Jozy Altidore’s recent transfer to Sunderland has excited many US soccer fans, not to mention the executives at NBC Sports; nevertheless, there is ample reason to take a more measured approach in defining our expectations of the 23-year-old. Yes, he scored 31 goals in the last campaign for AZ Alkmaar, as well as in four consecutive matches for the US men’s national team. And he has doubtless made significant improvements to his game during two years under manager Gertjan Verbeek. However, let’s not be so quick to forget that before his move to Holland, he scored a grand total of three league goals during three seasons in Europe and went a week short of two years without scoring in a competitive match for the USMNT.
Now, obviously the argument can be made that Altidore was only nineteen when he left the Red Bulls for Villarreal, and was subsequently loaned out to clubs that had no real stake in his development. Likewise, his struggles for the national team could be attributed to Jurgen Klinsmann’s lack of belief in him and the fact that the team as a whole was in pretty indifferent form. All these points are completely legitimate, but just as Altidore was not all of a sudden useless because he had a rough patch in his career, he is not automatically “one of the top strikers in Europe” as Sunderland boss Paolo Di Canio recently described the American.
Managing expectations is not something soccer fans do particularly well, and US fans are particularly prone to error in this area, not necessarily because of ignorance, but because of their desire to see US players succeed abroad. Whether it’s expecting a ‘14-year-old’ Freddy Adu to be the next Pele, or Clint Dempsey to join a Champions League club for £20 million at 29-years-old after a good year at Fulham, or even Alexi Lalas’ infamous declaration that MLS is “on par” with the Premier League, it can be hard for some to take off their red, white, and blue tinted sunglasses.
Jeff Carlisle’s recent article for ESPN claims that the reported fee of £6 million Sunderland paid for Altidore, which could rise through various incentives, was “sobering to a degree.” This would be a fair point if Altidore had netted his 51 goals in 93 appearances in all competitions in, for example, Germany. Altidore’s strike rate of 0.55 goals per match compares favorably to Robert Lewandowski’s 0.43 during his first two years as Borussia Dortmund, when he was less than three months older than Altidore.
The problem is that the Eredivise, though a compelling technical league, is not always the best indicator of a striker’s potential. For every Van Nistelrooy, Romario, Ronaldo, even Suarez to come out of the Netherlands, there are the likes of Alfonso Alves, Mateja Kezman, Bjorn Vleminckx, and Mounir El Hamdaoui who have been unable to replicate their free scoring form outside of Holland. There is a reason newer fans of the game may not have heard of some of these players.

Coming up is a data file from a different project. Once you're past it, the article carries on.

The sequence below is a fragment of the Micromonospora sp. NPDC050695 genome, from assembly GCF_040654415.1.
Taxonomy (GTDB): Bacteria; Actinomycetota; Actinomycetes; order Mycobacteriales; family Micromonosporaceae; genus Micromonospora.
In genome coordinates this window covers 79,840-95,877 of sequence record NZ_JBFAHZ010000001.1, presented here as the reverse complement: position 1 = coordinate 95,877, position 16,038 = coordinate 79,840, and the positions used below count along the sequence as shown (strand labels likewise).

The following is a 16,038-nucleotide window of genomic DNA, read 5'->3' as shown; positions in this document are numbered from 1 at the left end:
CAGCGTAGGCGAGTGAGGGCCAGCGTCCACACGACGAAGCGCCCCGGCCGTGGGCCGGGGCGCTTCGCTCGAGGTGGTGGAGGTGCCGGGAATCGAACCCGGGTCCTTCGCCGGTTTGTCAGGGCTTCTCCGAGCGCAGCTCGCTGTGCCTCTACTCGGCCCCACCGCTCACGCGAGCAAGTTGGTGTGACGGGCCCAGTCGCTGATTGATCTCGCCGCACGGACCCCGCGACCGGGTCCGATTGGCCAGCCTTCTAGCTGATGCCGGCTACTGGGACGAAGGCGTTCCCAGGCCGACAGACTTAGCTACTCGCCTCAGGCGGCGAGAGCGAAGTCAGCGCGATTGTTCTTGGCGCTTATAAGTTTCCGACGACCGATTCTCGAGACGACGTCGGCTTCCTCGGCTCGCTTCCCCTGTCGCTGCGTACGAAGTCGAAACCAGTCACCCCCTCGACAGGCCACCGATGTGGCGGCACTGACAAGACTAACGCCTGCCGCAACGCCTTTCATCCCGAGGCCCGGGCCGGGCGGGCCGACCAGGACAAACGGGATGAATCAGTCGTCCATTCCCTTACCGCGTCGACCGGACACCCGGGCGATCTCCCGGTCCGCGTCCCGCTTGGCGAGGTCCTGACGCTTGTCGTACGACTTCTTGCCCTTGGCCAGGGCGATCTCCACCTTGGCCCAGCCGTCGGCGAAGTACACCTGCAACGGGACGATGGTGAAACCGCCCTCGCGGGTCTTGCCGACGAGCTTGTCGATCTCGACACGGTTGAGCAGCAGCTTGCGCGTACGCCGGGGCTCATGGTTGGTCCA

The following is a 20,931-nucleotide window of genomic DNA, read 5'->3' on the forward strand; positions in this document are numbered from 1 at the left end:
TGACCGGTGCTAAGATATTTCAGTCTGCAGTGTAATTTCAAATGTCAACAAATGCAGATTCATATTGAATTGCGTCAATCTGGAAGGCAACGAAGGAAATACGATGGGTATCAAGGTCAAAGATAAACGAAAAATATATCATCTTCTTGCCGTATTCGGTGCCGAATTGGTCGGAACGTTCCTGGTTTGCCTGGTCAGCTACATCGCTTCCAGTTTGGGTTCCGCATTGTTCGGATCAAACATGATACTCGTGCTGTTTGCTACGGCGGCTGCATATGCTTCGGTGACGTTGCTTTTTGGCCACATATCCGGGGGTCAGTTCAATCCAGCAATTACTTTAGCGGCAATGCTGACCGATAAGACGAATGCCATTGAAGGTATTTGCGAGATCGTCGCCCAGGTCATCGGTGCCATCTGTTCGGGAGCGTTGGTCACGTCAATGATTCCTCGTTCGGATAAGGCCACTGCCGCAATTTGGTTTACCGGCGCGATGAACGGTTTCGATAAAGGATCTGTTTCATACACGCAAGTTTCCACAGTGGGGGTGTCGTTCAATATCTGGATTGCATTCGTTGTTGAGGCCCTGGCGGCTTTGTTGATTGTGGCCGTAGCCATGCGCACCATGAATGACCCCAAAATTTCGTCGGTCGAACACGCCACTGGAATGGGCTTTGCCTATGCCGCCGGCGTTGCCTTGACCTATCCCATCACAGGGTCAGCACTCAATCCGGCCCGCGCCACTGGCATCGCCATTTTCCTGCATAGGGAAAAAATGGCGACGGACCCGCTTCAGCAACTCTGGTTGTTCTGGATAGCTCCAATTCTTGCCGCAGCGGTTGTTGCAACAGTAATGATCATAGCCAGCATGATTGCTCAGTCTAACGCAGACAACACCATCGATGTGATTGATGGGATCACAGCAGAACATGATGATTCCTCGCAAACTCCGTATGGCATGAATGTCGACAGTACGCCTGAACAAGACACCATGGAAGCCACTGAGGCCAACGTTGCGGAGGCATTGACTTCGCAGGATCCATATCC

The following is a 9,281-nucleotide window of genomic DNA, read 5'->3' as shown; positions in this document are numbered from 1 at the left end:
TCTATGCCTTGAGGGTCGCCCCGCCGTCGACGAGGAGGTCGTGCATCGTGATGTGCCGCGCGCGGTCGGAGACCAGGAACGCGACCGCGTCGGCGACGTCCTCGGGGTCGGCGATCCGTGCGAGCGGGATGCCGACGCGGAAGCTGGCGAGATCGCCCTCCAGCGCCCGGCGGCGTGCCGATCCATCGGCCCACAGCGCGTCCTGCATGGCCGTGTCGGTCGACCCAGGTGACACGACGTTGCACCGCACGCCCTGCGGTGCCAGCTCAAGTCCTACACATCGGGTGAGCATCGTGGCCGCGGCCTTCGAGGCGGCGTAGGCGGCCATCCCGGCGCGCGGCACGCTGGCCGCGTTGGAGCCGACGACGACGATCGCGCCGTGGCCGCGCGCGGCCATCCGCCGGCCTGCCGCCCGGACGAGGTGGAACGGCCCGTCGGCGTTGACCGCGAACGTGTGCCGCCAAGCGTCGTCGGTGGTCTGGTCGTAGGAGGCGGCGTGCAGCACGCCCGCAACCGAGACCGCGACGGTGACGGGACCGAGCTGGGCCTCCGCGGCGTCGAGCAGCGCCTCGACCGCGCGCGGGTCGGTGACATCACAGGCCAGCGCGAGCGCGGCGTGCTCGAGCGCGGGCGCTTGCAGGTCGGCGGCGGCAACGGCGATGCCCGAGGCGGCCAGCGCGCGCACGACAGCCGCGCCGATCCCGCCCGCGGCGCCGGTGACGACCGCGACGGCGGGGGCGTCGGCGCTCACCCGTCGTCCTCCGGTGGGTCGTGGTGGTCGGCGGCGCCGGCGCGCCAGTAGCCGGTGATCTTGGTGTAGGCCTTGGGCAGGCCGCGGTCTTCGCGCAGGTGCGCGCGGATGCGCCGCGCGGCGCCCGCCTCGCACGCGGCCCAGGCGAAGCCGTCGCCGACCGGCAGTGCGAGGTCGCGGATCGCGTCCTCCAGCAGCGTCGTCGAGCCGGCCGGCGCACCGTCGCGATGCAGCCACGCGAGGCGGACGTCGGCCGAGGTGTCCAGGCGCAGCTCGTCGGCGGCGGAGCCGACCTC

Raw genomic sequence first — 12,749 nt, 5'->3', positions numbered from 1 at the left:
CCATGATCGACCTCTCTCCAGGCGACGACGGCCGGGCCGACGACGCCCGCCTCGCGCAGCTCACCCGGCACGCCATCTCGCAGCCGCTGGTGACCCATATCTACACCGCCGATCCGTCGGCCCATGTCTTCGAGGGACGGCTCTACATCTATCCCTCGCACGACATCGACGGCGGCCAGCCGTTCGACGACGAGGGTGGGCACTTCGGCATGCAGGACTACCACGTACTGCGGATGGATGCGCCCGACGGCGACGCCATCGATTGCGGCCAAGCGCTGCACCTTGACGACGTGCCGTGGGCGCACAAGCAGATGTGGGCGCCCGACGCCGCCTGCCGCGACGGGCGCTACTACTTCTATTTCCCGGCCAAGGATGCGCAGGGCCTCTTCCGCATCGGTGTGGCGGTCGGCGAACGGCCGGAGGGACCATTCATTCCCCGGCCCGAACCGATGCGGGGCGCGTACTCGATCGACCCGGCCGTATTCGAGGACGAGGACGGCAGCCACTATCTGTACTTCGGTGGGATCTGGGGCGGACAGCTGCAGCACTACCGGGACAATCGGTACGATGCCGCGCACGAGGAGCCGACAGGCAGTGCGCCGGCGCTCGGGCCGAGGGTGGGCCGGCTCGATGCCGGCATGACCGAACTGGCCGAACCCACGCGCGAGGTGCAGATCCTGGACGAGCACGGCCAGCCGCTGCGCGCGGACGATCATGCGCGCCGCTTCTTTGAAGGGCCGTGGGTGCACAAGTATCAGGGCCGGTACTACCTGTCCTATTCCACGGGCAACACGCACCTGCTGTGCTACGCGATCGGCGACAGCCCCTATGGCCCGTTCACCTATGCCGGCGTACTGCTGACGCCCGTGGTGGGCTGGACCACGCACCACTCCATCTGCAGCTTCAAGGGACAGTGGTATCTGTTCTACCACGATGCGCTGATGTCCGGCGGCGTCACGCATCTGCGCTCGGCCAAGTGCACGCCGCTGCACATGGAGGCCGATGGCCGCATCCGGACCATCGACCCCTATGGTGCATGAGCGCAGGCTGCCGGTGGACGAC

More recent examples such as Bas Dost and Luuk de Jong have also failed to make an impact after their moves to the Bundesliga, with the two averaging 0.71 and 0.51 goals per match in the Eredivisie but only 0.29 and 0.26 in the Bundesliga. Even players from Ligue 1, probably the most similar competition to the Premier League in terms of style of play and physicality, have taken time to adjust. The attacking nature of the Dutch top flight, combined with the fact that most teams support the striker with wingers on both sides in a 4-3-3 or in a true 4-2-3-1 formation means that #9’s tend to receive good service and thus score a lot of goals, particularly in transition.
What position and in what system Altidore will be playing in under Paolo Di Canio at Sunderland remains to be seen, with the Italian generally preferring some variation of the 4-4-1-1 during his brief time at the Stadium of Light. Will he be played through the middle, with Steven Fletcher coming back from injury, or out wide, as another Eredivise import, Dirk Kuyt often was during his time at Liverpool? Much will depend on what Di Canio views as the American’s best attributes.
Altidore is a good all-around striker; he is relatively quick, he has a strong upper body, he possesses good enough technique as well as decent finishing and movement. However, he does not truly excel in any one category. He is not great at holding the ball up and playing back to goal, and though he has improved his movement, he still does not work the channels as well as he could. He is capable in the air but not dominant, and while he gets himself in decent positions, he is not always lethal in front of goal. Furthermore, though he has shown his ability to combine on the counterattack during his time with AZ, he is not a player who is going to create a chance for himself or drop into the midfield and create for others when the opposition have men behind the ball.
Altidore requires good service to succeed and it is hard to see him consistently receiving that from a team that were in many ways lucky to avoid relegation. Those excited by the signing of Emanuele Giaccherini from Juventus after seeing him at the Confederations Cup should keep in mind that though he is a player who will give his all in every match, he has not shown the ability to maintain the same level of play throughout the course of a whole season. Much of Altidore’s success at AZ was due to players like Adam Maher, who secured himself a move to PSV this summer, who were able to support Altidore in the attack.